8 simple ways nurses can build resilience and improve presence
Friday, December 01, 2017
Nurses are tasked with life-saving, life-giving and life-sucking opportunities.
All of our nursing actions take a toll on our energy levels — some give energy and some take it. It is entirely important for nurses (and for everyone) to incorporate replenishing and rejuvenating actions throughout the day to stay healthy for our patients, for ourselves and for our families.
Here are some tips to build your resiliency and improve your ability to be present, all while feeling alive and energized. I hope at least one of these ideas will resonate with you and help you to destress, re-energize and feel positive and present in your work.
1. Pin up a photo of a loved one at your computer
This will remind you of the love and adoration that awaits you when you get home. It also reminds you that the work you do has purpose.
2. Consider placing a vial of essential oil in your pocket
Pull it out and take a quick whiff on the go. Better yet, massage a drop to the back of your neck and/or temples or even the souls of your feet for some self-care.
A touch of peppermint and/or citrus will revitalize, and lavender and/or frankincense will help calm.
3. Show gratitude and appreciation for a colleague
Write a quick stickie-note of thanks for the work they do, or why you enjoy working with them. Then, stick it to their computer when they're not looking for a fun and uplifting surprise.
This is a win-win for both of you. Showing appreciation brings you more appreciation.
4. Be like a butterfly
Land on moments of gossip and negativity, but don't stay too long. Take off and fly to another conversation that is more positive. Spread your wings in positive directions.
5. Incorporate a healing ritual into your practice
Modern-day nurse theorist Barbara Dossey coined this term in her book "Rituals of Healing." Healing rituals are actions that help us restore and heal.
For example, hand washing. As you wash your hands, recall what you shared with your patient or colleague. Feel the friction on your hands, the warmth of the water, the slippery bubbles, the scent of the soap and the feeling in your heart. As you rinse away the bubbles, let all the emotions of the situation flow off your heart and hands into the sink bowl and down the drain.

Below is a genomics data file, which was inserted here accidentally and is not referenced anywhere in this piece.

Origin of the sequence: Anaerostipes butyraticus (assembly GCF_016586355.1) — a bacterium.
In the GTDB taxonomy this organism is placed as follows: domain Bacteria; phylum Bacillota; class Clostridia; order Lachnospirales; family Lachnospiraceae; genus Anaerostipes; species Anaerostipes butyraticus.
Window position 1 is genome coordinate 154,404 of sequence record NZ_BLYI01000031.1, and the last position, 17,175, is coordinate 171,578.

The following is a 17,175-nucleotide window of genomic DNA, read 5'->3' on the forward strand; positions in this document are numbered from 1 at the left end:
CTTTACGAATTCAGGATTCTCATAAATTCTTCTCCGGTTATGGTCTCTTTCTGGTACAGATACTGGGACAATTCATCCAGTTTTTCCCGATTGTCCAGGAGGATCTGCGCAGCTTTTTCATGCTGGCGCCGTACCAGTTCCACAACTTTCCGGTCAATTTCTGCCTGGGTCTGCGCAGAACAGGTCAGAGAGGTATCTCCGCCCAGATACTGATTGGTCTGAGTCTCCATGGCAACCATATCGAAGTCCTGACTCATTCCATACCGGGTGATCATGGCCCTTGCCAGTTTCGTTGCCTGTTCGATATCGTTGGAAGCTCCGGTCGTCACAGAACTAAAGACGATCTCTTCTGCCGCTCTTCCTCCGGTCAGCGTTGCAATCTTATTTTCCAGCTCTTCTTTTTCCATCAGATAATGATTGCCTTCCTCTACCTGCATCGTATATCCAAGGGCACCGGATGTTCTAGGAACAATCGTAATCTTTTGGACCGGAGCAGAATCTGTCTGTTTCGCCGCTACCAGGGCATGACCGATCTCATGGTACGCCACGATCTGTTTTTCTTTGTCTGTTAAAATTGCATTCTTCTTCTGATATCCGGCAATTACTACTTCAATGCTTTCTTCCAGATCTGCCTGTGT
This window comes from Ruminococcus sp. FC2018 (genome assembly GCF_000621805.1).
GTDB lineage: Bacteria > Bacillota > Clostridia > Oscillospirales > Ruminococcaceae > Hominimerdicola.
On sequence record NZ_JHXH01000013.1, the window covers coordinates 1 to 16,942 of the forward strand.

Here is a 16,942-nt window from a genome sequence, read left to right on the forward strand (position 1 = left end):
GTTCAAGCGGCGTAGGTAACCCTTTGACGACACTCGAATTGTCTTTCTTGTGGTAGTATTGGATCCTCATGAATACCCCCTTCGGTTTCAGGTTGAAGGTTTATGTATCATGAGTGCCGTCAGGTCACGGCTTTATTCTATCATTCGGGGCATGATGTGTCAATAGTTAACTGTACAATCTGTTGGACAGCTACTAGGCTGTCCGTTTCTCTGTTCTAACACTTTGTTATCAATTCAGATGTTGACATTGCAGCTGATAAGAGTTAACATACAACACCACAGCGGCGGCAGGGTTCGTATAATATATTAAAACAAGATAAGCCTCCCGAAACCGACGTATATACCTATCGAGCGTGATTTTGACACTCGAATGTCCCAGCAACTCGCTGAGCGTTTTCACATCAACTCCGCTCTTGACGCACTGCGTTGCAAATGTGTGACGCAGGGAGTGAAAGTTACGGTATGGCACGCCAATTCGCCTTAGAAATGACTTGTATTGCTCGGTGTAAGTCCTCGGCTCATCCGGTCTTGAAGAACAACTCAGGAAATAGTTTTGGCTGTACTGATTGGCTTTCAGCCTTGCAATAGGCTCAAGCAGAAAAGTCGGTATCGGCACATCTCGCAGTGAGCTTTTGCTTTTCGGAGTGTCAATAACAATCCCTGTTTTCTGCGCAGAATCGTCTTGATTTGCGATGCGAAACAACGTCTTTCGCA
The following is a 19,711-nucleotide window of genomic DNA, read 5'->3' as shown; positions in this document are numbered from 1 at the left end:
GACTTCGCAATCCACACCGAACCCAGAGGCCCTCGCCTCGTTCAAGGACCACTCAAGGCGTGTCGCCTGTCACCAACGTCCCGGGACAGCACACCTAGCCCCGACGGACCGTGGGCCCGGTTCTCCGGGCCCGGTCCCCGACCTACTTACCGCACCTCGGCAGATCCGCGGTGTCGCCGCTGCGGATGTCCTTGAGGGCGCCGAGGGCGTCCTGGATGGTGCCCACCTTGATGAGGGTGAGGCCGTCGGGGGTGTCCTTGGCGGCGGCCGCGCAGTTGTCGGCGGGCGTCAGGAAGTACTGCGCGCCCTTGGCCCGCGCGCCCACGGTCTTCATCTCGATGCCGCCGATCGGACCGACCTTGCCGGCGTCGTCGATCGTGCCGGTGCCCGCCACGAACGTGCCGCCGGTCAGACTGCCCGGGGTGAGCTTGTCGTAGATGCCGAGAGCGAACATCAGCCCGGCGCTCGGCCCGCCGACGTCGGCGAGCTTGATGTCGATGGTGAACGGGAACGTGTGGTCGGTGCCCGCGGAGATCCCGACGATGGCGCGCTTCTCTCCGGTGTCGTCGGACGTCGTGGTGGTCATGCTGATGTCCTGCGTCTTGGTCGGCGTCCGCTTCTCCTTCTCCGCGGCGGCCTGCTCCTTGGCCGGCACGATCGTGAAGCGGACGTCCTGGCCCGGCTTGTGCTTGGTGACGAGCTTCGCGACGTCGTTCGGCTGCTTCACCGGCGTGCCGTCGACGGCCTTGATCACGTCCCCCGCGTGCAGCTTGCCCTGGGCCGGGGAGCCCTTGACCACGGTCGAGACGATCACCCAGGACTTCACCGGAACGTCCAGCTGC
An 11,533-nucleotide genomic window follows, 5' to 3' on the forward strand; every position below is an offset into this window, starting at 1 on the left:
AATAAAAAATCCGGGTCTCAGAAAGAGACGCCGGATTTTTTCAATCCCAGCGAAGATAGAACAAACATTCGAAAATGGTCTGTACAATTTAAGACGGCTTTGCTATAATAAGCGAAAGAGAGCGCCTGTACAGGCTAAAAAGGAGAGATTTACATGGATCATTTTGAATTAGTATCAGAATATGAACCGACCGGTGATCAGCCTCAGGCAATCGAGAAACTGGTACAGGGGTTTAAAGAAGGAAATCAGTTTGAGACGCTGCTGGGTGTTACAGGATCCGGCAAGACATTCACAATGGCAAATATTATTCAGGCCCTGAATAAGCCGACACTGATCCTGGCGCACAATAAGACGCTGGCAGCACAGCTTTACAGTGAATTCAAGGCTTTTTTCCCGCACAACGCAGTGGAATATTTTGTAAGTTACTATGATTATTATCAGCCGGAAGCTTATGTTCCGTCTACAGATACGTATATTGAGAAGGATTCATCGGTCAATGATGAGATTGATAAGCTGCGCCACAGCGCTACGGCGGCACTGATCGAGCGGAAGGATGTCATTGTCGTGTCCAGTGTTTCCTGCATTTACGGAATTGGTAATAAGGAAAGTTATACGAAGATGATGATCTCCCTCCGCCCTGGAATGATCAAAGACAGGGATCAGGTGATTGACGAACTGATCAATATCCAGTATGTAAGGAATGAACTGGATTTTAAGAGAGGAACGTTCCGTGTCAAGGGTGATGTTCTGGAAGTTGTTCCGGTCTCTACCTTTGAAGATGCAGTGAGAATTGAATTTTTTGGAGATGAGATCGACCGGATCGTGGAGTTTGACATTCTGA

6. Carry a favorite keepsake in your pocket
Perhaps it's a stone, a seashell, a piece of colorful yarn, your child's toy racecar, a feather or anything that reminds you of a positive event or person in your life.
Before going into a patient's room for a difficult conversation, reach into your pocket, hold it in your sensitive hands and allow memories to come to mind, so you become more present for the work ahead. Or, if you feel overwhelmed, take it out, feel it on the skin of your fingers and hands and let the positive recollections infuse into you while letting go of stress and overwork.
7. Create your own power pose
Social psychologist Amy Cuddy coined the term "power pose." She found that certain postures increase testosterone and decrease cortisol, making us feel powerful and victorious.
If you are feeling overwhelmed or irritated, step into the break or med room and adopt a power pose. Plant your feet firmly on the floor in a wide stance, then open your arms tall and big above your head, and lift your heart up and out (imagine Florence Nightingale as she hangs one of her lamps high above a patient, or Usain Bolt at the finish line).
Hold this position as you breathe in and out deeply. As you stand openly powerful, notice what happens to your emotions. Amy Cuddy suggests holding a power pose for two minutes to get the best results, but even a few breaths in a power pose will help redirect your emotion.
8. Use moments of skill to infuse hope into your patients
For example, hanging an IV antibiotic. Instead of just hanging a bag of medicine, consider what else you can infuse alongside that piggy-back.
While you hang the bag, breathe deeply and focus your intention on the healing properties of the drug and what it could mean to your patient. Combined with amoxicillin, perhaps it's hope and patience. Together with clindamycin, perhaps it's love and healing. Coupled with levofloxacin, perhaps it's energy and peace.
These tips will take practice because they are out of the normal patterns we've created for ourselves. It is your chance to be a beginner and try just one thing during your next shift. And share your intention with a colleague — especially if they find you in the breakroom practicing your power pose!
Sometimes we have little to no control over the things happening in our environment, but we always have control over our own personal actions. These tips will bring you resilience, control, peace and energy.
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